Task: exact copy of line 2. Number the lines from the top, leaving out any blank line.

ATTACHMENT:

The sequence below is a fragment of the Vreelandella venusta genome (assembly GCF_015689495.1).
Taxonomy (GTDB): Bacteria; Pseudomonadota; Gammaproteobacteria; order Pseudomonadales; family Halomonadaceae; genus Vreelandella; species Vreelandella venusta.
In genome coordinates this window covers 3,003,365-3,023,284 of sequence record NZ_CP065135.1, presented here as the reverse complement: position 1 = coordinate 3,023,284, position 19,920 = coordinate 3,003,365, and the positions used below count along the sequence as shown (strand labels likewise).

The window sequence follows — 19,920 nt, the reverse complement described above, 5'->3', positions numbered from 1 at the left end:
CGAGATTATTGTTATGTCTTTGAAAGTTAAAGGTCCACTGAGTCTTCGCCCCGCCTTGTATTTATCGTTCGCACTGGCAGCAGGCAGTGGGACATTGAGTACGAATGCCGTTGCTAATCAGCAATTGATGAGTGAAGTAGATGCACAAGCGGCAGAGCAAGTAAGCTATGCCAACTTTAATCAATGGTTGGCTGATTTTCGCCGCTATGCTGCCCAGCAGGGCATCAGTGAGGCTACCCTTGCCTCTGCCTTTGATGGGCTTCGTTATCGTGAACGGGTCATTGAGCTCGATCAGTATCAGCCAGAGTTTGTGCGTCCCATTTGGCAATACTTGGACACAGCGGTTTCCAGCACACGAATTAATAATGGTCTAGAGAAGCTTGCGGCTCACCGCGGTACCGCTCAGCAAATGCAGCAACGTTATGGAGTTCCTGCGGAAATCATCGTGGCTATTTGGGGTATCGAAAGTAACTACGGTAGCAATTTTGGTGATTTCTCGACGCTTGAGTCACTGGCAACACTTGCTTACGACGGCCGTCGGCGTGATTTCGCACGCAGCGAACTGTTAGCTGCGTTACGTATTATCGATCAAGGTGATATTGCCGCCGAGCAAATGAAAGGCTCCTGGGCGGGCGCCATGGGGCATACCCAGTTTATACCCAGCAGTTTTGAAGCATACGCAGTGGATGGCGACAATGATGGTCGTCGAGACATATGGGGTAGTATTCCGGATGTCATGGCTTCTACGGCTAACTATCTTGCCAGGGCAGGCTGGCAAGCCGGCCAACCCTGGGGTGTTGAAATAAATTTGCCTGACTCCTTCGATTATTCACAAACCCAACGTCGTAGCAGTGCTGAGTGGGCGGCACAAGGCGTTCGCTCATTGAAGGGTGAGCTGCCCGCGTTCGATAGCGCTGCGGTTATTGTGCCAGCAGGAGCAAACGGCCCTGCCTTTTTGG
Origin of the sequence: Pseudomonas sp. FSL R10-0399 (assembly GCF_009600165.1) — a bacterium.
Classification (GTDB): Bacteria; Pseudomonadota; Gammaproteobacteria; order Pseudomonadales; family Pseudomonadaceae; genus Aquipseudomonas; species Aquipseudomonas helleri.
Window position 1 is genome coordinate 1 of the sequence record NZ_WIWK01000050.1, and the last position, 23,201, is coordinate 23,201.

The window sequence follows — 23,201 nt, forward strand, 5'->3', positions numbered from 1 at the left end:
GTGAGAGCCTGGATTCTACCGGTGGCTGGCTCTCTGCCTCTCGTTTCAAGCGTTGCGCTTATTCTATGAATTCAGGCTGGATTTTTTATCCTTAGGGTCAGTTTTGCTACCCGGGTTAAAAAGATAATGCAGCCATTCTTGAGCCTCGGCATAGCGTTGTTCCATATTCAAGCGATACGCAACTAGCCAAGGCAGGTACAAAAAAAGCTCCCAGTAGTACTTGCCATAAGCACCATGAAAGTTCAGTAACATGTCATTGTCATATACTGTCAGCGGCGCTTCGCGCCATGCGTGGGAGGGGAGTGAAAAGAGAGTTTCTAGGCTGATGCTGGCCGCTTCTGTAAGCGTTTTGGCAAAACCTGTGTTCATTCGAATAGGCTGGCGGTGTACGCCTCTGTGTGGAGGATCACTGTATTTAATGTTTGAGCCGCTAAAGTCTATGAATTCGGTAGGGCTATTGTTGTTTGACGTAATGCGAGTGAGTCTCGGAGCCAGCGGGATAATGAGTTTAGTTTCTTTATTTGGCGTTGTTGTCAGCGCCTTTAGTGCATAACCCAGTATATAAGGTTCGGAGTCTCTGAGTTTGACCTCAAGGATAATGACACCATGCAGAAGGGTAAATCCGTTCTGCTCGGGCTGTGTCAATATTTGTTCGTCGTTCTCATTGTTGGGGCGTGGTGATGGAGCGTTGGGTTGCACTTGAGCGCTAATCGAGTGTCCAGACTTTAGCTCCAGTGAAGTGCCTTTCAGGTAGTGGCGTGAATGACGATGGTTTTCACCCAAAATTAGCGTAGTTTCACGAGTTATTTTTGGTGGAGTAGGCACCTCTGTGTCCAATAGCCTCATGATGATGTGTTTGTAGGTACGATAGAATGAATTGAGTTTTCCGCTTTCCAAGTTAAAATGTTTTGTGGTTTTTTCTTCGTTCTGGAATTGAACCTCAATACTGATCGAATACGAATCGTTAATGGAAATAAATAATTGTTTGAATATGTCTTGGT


Taxonomy (GTDB): Bacteria; Pseudomonadota; Gammaproteobacteria; order Pseudomonadales; family Halomonadaceae; genus Vreelandella; species Vreelandella venusta.